Kolkata: Two important developments are expected to make an impact on West Bengal politics in the weeks ahead – one to be announced on January 21 and the other initiated quietly in Gujarat’s Ahmedabad in the first week of this month.
On January 21, Pirzada Abbas Siddiqui of Furfura Sharif, a well-known Muslim pilgrimage in Hooghly district, will announce the launch of a political party, which is expected to have some bearing on the upcoming Assembly elections. Muslims form a sizable electorate in the state.
On the other hand, at a three-day Samanvaya Baithak in Ahmedabad held from January 5, the top brass of the Rashtriya Swayamsevak Sangh (RSS) is understood to have counselled Bharatiya Janata Party (BJP) president Jagat Prakasah Nadda to exercise restraint on admitting Trinamool Congress (TMC) members into the party just for the sake of swelling its ranks and fielding defectors with some base as candidates in the Assembly elections due to be held in the summer this year.
New Political Front
Under normal circumstances, launch of a political party by a Muslim cleric even in West Bengal, which has a strong Muslim presence, would not have attracted as much attention as has the move of Abbas, who appears to have broken ranks with Pirzada Twaha Siddiqui, the dominant personality at Furfura Sharif. For a fairly long time, Siddiqui has been a supporter of Chief Minister Mamata Banerjee.
In recent days, Abbas has given two indications; first, his party is interested in tying up with a big, national party with strong secular credentials, and secondly, his party will be a platform, which will accommodate organisations representing backward classes irrespective of their religion or faith. In this context, it may be mentioned that two senior Congress leaders, Adhir Ranjan Chowdhury and Abdul Mannan together met Abbas in recent weeks. Mannan separately had a follow-up meeting with the cleric a few days back.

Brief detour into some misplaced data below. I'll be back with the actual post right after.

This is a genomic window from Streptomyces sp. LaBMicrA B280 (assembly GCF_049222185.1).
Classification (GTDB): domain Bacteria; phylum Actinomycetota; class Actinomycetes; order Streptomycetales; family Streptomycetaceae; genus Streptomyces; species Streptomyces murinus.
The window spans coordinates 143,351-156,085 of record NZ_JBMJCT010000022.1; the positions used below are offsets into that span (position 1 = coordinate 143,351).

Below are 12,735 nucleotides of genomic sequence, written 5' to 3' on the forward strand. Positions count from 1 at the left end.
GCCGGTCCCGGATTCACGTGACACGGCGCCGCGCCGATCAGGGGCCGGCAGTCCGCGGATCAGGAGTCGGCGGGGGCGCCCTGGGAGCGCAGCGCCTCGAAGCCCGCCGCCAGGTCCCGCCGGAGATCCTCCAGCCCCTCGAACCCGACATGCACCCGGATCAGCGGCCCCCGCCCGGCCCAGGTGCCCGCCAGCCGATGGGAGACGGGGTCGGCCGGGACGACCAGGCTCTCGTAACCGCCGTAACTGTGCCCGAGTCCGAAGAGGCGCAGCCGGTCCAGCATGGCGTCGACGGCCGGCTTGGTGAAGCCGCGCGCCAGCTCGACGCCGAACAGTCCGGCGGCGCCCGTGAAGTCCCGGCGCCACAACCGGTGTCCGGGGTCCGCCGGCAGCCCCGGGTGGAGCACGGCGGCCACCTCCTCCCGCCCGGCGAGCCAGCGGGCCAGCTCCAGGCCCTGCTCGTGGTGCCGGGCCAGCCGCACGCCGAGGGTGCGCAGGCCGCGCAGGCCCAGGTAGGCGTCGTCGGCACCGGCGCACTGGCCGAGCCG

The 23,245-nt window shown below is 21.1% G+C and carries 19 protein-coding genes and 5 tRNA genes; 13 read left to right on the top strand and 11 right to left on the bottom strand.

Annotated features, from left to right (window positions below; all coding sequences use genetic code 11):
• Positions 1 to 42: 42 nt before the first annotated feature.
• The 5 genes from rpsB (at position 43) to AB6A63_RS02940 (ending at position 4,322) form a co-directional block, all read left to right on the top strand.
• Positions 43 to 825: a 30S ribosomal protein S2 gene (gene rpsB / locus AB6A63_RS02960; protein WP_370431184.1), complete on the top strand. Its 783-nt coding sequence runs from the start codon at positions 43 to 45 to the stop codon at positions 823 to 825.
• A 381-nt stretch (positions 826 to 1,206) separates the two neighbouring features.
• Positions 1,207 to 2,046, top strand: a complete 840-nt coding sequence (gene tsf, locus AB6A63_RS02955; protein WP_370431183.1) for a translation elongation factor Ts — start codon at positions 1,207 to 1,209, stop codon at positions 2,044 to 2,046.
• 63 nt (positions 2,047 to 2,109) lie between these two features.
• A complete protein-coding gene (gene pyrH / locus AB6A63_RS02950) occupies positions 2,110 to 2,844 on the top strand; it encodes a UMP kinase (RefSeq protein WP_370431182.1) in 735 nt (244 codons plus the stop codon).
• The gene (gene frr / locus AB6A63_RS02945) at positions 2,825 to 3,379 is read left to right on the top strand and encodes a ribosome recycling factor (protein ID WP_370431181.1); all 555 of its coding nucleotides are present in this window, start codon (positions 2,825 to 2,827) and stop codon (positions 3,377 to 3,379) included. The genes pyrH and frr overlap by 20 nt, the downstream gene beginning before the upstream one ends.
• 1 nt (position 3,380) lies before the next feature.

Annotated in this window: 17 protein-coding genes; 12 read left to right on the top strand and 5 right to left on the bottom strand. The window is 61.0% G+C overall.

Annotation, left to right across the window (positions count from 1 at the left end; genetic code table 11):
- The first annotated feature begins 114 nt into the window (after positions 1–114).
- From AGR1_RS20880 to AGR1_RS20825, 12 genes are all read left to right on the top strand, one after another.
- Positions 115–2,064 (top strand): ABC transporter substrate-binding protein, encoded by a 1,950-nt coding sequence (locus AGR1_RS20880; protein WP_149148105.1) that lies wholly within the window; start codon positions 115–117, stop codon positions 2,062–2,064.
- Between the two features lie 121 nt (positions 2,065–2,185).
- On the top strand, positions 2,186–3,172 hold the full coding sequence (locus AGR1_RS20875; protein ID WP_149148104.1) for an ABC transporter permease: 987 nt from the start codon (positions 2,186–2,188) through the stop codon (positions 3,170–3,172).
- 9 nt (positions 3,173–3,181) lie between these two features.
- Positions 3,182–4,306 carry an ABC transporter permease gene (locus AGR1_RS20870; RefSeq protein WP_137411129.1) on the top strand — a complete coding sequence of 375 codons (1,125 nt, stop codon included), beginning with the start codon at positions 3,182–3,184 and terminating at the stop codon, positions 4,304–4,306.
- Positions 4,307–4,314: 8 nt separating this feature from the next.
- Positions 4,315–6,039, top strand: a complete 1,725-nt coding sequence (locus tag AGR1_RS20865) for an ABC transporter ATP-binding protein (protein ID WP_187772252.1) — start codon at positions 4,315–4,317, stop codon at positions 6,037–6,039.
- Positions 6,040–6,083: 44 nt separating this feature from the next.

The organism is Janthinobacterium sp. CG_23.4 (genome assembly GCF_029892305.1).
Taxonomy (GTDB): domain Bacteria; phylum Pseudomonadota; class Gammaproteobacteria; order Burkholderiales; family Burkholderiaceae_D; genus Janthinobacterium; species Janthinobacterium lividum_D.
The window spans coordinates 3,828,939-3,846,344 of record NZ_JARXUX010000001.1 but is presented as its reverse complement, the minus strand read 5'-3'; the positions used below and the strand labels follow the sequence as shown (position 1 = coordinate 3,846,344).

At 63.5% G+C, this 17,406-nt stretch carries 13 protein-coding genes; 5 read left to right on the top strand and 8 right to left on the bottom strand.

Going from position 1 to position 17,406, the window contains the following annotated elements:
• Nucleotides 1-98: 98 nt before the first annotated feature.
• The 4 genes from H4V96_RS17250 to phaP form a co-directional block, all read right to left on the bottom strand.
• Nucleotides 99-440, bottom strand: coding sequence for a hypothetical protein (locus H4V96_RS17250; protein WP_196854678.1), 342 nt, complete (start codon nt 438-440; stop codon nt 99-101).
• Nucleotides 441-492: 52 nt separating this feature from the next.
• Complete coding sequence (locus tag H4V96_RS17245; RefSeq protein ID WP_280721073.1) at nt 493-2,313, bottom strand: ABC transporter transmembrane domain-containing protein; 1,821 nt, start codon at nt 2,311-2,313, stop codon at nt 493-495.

Also significant is the observation made by the state secretary of the Communist Party of India (Marxist), Suryakanta Mishra at a recent TV discussion on the subject. “Abbas has said that he will broad base his party with outfits representing socially oppressed people and backward classes. We are aware of what had happened in Bihar,”Mishra told the anchor who had asked the CPI(M) leader about the association of Asaduddin Owaisi’s All India All India Majlis-e-Ittehad-ul-Muslimeen with the proposed party of the Furfura cleric. Owaisi has made it clear that the AIMIM will fight the West Bengal elections under the leadership of Abbas and given the language barrier, will field their own candidates only in a small number of constituencies.
Which Way will Muslims Sway?
Keeping in view the AIMIM factor and the apparent split in the top echelon of Furfura Sharif, NewsClick spoke to a number of influential persons from the Muslim community in a bid to gauge their thinking and assessment of the emerging situation.
According to Census 2011, West Bengal had 27.1% Muslim population and is behind Assam, whose Muslim population was placed at 34.22%. West Bengal ranks fourth if the Muslim population of the Union Territory of Lakshadweep (96.68%), and Jammu & Kashmir (68.31%) is reckoned. Further, in West Bengal’s three districts--Murshidabad, Malda and Uttar Dinajpur--their share tops 50%. There are other districts with a sizeable Muslim concentration as well. Overall, they are a factor to reckon with in close to 90 constituencies, which is over 30% of the total 294 seats. It is widely believed that in the 10 years since the last Census, the numbers might have only risen.
President of the West Bengal branch of All India Imam Muezzin and Social Welfare Organisation, Maulana Shafique Qasmi told NewsClick that people in the state are secular in their outlook and divisive forces would not succeed in their game. “The TMC ministry has done a lot of work; some deficiencies are there and will be there. AIMIM is only testing the waters,” said Qasmi, who is also the Imam of the well-known Nakhoda Masjid in Kolkata and vice-president of All India Milli Council.